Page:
Mel Watt Is a Weird Pick For Housing Regulator

Moneybox
A blog about business and economics.
May 1 2013 9:01 AM

Mel Watt, Obama's Odd Choice To Regulate Fannie Fae and Freddie Mac

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Rep. Mel Watt (D-NC) (R) looks over financial reform legislation during the House-Senate Conference Committee meeting on H.R.4173, the 'Wall Street Reform and Consumer Protection Act' June 15, 2010 in Washington, DC.

Photo by Win McNamee/Getty Images

Word comes today that Obama will be nominating Rep. Mel Watt (D-NC) to run the Federal Housing Finance Administration, the 5-year-old agency that oversees Fannie Mae and Freddie Mac. It's an odd choice.

Start with the fact that Republicans are going to hate him. Watt is an African-American Democrat who's represented a funny-looking majority-minority district for twenty years. And he's liberal. Occupying position 29 in the 112th House and the 111th House alike. He's not a guy who lots of Republicans will have fond recollections of working with across the aisle, and the pick is sure to fire up talk radio's deepest id-like fears that the whole problem in American banking is that somehow people contrived to let black folks get mortgages.

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But even though Watt is quite liberal, liberals won't like him either! North Carolina is a big banking state, not so much on the fancy pants hedge fund side of things but precisely on the kind of mass-market mortgage lending that's relevant to the FHFA. Check out David Dayen's rant from overnight:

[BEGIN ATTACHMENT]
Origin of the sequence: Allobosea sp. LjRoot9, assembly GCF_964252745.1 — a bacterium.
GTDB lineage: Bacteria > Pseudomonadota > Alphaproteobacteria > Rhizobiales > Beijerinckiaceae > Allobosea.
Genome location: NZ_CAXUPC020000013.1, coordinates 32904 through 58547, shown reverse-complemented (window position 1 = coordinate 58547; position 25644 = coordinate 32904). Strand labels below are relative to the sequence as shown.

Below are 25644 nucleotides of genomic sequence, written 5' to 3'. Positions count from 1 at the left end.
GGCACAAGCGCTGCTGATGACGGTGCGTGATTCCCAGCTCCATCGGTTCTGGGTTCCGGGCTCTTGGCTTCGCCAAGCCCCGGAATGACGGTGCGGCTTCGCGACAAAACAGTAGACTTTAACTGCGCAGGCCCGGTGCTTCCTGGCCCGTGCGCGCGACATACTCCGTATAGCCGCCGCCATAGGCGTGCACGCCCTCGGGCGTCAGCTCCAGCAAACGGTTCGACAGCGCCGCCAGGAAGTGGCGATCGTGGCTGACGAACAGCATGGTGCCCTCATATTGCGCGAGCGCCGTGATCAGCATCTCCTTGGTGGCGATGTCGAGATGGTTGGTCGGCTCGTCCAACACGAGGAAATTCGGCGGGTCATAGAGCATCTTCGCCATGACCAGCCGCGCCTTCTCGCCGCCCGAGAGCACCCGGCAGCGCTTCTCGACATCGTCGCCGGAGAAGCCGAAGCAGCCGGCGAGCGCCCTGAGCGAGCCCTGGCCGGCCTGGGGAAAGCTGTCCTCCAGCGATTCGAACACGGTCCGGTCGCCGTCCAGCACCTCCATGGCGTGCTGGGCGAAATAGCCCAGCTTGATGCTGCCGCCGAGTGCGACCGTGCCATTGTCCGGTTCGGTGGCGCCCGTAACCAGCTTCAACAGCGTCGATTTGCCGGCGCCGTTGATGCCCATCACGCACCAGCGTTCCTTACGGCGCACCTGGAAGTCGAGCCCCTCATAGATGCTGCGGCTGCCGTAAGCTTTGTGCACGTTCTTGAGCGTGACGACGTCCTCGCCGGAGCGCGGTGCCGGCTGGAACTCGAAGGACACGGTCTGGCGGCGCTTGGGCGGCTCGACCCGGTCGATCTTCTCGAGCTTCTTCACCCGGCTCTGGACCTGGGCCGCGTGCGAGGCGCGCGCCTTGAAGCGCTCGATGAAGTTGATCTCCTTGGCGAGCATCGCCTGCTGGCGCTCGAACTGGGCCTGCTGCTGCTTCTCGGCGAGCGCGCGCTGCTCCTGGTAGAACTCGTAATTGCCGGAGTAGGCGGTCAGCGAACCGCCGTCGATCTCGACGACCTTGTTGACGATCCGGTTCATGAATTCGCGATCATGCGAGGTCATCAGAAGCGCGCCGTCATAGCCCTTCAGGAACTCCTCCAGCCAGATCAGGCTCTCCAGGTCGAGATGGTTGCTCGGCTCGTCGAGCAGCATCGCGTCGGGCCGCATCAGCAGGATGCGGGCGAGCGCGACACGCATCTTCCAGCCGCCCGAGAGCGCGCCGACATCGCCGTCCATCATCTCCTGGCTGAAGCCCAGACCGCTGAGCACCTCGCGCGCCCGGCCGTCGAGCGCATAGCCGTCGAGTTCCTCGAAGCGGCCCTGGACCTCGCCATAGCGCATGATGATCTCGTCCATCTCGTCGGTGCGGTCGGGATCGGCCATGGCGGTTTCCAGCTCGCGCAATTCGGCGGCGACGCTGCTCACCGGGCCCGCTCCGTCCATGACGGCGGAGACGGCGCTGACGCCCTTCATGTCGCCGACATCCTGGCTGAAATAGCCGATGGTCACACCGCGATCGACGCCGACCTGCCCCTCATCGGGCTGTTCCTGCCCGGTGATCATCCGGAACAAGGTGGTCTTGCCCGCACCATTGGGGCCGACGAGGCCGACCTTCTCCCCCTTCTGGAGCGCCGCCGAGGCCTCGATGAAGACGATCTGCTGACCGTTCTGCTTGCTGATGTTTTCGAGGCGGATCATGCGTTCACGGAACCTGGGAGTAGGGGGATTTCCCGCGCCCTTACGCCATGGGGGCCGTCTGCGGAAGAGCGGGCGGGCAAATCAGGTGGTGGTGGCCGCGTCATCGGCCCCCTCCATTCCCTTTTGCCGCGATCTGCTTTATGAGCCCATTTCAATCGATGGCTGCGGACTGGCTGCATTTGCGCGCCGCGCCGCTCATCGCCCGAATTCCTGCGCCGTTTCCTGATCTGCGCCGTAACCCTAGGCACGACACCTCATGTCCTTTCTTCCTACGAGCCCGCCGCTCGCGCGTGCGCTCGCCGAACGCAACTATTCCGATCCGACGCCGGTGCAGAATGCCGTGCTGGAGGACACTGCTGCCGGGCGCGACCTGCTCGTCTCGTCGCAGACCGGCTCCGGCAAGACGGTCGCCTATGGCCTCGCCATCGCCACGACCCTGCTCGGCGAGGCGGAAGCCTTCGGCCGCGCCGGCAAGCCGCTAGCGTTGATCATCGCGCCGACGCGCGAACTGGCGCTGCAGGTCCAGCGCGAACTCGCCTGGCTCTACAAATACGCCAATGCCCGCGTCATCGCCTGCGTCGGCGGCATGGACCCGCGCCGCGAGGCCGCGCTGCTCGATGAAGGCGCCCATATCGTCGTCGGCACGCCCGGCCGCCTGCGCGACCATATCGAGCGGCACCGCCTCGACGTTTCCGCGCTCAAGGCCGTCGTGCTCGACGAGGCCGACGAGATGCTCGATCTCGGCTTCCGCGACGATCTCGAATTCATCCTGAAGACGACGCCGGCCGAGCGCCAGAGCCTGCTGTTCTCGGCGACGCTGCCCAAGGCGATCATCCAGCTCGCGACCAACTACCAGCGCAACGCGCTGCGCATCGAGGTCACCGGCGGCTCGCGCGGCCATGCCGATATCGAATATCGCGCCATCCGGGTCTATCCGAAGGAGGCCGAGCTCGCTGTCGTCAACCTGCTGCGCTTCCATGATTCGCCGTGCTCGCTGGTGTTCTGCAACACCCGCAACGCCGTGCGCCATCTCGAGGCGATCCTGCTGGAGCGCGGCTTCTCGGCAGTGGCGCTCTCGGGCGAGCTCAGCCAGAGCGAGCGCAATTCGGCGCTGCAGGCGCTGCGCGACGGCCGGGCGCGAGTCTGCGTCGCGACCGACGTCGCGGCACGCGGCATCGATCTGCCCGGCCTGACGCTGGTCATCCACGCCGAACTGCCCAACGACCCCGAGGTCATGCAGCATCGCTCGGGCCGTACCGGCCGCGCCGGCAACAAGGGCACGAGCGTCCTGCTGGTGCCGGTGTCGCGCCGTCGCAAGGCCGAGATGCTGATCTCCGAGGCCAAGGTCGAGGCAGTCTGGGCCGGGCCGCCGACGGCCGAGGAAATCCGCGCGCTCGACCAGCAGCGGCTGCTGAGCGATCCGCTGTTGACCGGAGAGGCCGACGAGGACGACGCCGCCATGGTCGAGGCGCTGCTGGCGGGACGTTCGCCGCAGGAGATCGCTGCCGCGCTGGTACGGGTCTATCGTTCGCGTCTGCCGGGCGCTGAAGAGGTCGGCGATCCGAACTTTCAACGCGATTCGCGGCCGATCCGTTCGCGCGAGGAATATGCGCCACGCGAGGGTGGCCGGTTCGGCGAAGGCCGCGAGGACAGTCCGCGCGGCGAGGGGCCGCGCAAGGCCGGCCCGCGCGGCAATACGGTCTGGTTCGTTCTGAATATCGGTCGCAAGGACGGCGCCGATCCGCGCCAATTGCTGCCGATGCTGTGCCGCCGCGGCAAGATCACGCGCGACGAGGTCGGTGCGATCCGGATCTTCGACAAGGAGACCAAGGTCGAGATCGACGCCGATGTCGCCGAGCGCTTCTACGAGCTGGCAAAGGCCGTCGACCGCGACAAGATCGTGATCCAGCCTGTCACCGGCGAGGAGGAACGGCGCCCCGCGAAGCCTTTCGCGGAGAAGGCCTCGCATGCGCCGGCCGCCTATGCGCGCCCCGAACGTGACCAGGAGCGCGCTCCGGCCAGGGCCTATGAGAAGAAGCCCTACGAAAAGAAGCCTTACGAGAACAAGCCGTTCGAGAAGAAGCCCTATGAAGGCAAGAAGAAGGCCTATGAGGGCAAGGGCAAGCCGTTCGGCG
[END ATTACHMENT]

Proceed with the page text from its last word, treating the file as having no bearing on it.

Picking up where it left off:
mel watt

And of course this rebounds to the fact that Republicans aren't going to like Watt either. If he were an all-around business-friendly centrist Democrat, the GOP might look at Watt's closeness to the banking industry as a sign he's a guy they can work with. But given strong anti-Watt priors, this is a golden opportunity to beat up on Obama for being too close to the banking industry and muddy the waters over financial regulations.

Last but by no means least, the guy currently running FHFA—Edward DeMarco—is in there largely because Republicans like him. He's a civil servant who was elevated to the post by Republicans and who has the job because Republicans blocked Obama's previous efforts to nominate an alternative. My guess is this Watt thing is going nowhere.

Matthew Yglesias is the executive editor of Vox and author of The Rent Is Too Damn High.

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